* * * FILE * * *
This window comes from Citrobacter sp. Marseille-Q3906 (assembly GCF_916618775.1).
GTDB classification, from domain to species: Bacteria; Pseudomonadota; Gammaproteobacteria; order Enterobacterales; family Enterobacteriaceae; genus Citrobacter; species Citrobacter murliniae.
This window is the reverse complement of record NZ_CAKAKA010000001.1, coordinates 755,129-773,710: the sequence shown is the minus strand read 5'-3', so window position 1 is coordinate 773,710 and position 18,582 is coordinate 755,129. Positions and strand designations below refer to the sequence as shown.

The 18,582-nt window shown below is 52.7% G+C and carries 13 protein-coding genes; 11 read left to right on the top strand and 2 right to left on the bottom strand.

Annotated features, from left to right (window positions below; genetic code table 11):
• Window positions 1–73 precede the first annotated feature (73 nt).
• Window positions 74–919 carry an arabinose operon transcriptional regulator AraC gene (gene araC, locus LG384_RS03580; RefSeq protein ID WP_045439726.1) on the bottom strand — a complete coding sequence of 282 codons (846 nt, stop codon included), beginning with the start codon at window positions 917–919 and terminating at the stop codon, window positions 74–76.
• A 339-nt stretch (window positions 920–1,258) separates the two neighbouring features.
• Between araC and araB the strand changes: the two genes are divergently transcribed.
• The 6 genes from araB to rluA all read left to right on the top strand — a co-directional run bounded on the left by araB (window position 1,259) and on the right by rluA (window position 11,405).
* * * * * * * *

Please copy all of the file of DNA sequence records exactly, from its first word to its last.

This window comes from Citrobacter sp. Marseille-Q3906 (assembly GCF_916618775.1).
GTDB classification, from domain to species: Bacteria; Pseudomonadota; Gammaproteobacteria; order Enterobacterales; family Enterobacteriaceae; genus Citrobacter; species Citrobacter murliniae.
This window is the reverse complement of record NZ_CAKAKA010000001.1, coordinates 755,129-773,710: the sequence shown is the minus strand read 5'-3', so window position 1 is coordinate 773,710 and position 18,582 is coordinate 755,129. Positions and strand designations below refer to the sequence as shown.

The 18,582-nt window shown below is 52.7% G+C and carries 13 protein-coding genes; 11 read left to right on the top strand and 2 right to left on the bottom strand.

Annotated features, from left to right (window positions below; genetic code table 11):
• Window positions 1–73 precede the first annotated feature (73 nt).
• Window positions 74–919 carry an arabinose operon transcriptional regulator AraC gene (gene araC, locus LG384_RS03580; RefSeq protein ID WP_045439726.1) on the bottom strand — a complete coding sequence of 282 codons (846 nt, stop codon included), beginning with the start codon at window positions 917–919 and terminating at the stop codon, window positions 74–76.
• A 339-nt stretch (window positions 920–1,258) separates the two neighbouring features.
• Between araC and araB the strand changes: the two genes are divergently transcribed.
• The 6 genes from araB to rluA all read left to right on the top strand — a co-directional run bounded on the left by araB (window position 1,259) and on the right by rluA (window position 11,405).